James Moore: If the CBI wants a union crackdown, firefighters may provoke one

Outlook You may not have heard of AssetCo, a small, but growing British company that specialises in fighting fires. That may quickly change if you have the misfortune to find yourself among the thousands of Londoners who get into a spot of bother on Bonfire Night. Not only does AssetCo provide equipment to the London fire brigade, it also supplies firefighters in the event that the regular ones are unable to perform their duties, perhaps because of a major catastrophe, perhaps because of something else... such as a strike.

Hence the Bonfire Night problem. With 5 November being the brigade's busiest night (and this year there is Diwali, the Hindu festival of lights, to contend with, too), most people have some sympathy with the men and women who fight fires, which is a dangerous job and a very real life-saver. But in holding a strike on Bonfire Night, their union is playing a dangerous game because that sympathy is likely to be stretched, possibly to breaking point. The Bonfire Night action is using the Bob Crow technique: that is, carefully timing your strike to cause the maximum disruption, discomfort or, in this case, fear to the public, most of whom probably haven't heard about AssetCo and, being unlikely to have experienced its services, will probably be a mite nervous about calling upon its people, however good AssetCo happens to be at the job.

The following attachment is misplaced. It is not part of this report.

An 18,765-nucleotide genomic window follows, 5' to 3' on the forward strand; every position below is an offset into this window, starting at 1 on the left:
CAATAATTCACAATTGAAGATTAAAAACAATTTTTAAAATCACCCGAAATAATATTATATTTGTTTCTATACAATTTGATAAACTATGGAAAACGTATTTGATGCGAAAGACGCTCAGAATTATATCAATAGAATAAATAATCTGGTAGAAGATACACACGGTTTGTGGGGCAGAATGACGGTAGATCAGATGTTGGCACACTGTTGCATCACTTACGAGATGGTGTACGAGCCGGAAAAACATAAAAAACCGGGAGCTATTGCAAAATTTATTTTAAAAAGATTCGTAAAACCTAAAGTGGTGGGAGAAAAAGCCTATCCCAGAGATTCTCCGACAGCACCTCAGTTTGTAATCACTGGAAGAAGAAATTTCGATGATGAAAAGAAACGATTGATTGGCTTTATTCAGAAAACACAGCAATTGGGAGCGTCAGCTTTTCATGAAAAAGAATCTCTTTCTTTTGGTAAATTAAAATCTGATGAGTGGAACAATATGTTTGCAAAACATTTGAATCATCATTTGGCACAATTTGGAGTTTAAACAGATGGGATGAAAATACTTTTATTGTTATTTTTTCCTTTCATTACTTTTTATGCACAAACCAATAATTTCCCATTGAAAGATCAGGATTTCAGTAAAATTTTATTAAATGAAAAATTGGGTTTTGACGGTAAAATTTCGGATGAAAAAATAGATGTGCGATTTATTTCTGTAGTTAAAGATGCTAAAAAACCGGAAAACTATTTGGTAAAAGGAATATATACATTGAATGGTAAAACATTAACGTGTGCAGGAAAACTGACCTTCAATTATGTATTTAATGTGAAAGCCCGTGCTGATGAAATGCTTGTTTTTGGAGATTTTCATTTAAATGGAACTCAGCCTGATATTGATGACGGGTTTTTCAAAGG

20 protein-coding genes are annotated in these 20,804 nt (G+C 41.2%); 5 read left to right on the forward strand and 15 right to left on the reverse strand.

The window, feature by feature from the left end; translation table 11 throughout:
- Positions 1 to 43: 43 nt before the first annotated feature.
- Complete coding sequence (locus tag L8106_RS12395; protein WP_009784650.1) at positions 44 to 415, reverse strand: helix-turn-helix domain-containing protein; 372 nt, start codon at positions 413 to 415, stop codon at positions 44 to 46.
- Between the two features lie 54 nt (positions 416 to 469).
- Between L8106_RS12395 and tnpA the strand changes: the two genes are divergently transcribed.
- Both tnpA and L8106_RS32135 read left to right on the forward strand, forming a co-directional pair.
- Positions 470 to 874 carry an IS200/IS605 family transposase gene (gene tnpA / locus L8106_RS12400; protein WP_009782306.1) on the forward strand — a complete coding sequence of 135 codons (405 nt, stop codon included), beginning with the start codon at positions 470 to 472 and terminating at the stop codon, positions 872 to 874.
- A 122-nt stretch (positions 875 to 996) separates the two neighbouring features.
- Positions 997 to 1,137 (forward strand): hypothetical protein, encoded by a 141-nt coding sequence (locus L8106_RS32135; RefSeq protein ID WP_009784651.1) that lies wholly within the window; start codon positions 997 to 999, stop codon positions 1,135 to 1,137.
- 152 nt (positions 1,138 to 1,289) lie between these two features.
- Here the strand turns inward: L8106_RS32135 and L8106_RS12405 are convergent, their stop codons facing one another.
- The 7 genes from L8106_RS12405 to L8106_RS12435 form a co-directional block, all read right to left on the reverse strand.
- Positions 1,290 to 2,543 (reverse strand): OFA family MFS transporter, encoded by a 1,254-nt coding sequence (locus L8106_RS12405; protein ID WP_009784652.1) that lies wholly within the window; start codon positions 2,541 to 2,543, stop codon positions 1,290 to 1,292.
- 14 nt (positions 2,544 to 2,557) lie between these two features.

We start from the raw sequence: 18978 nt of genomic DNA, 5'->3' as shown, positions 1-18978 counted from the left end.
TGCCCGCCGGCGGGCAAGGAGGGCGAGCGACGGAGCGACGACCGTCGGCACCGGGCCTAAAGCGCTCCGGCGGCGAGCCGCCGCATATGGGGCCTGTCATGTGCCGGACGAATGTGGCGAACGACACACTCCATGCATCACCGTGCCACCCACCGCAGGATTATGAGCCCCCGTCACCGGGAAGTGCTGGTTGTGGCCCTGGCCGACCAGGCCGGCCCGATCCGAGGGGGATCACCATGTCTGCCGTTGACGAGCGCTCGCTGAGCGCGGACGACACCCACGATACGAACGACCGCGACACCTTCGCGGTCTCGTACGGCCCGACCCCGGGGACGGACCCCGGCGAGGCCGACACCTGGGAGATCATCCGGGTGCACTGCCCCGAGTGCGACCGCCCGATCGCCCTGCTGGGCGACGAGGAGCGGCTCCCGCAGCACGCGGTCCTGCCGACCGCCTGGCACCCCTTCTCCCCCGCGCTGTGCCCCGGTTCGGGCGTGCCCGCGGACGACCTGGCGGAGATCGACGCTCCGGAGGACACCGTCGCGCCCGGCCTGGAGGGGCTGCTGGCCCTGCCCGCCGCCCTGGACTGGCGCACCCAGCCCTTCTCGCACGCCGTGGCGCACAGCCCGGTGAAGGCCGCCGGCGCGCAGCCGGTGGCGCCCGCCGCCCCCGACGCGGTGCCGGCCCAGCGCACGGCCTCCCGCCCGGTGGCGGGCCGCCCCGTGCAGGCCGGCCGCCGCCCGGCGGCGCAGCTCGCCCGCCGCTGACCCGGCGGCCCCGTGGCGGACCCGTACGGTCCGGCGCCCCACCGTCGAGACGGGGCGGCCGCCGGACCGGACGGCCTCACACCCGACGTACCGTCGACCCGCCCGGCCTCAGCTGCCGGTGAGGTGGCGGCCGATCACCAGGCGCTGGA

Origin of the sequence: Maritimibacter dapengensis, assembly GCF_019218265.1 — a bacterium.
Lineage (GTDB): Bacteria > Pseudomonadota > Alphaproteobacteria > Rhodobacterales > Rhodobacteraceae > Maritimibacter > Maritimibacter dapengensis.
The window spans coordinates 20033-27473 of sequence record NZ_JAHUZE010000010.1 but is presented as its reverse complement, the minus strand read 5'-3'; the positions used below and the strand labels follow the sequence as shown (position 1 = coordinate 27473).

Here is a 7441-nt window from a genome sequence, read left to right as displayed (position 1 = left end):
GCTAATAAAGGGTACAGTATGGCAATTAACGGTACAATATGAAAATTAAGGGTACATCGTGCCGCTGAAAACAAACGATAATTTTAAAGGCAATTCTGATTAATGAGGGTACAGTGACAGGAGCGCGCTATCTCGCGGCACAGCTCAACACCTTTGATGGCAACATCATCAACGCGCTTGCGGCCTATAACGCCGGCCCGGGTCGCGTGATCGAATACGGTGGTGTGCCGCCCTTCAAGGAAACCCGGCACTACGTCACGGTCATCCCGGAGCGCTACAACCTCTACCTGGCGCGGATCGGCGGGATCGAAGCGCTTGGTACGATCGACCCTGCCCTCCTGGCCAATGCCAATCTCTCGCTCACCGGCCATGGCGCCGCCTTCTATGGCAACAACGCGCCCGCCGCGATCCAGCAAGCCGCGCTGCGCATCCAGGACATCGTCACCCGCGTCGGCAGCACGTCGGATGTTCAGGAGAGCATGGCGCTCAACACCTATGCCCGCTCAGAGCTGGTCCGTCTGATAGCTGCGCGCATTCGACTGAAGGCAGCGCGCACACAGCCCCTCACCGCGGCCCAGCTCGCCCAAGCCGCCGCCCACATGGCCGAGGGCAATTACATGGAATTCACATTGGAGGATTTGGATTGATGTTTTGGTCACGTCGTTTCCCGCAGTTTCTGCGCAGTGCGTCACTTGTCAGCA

The problem with the firemen's use of the Crow tactic is that it is the sort of thing that could easily backfire, prodding the Government into picking a fight with unions generally. What better way to divert attention from the pain of the Chancellor's cuts than getting into a war with those nasty union barons. That sort of war that could lead to a company such as AssetCo filling its order book rather quickly. It won't have escaped anyone's attention that assorted Conservative ministers have been busy hobnobbing with the CBI, which has been calling loudly for a string of stringent new restrictions on unions and their ability to strike.

Now, I happen to believe that unions play an important role in society and their work is particularly important during times of economic stress (such as now) when employers do not always behave very well. But that role could very easily be undermined by plunging ahead with an ill-conceived and potentially unpopular strike on Bonfire Night. It might also give their enemies some rather dangerous ideas, particularly if AssetCo does its job well. If there is to be a strike, it would be far better to play the magnanimous card by backing down and holding it a couple of days after the date of Guy Fawkes's little party.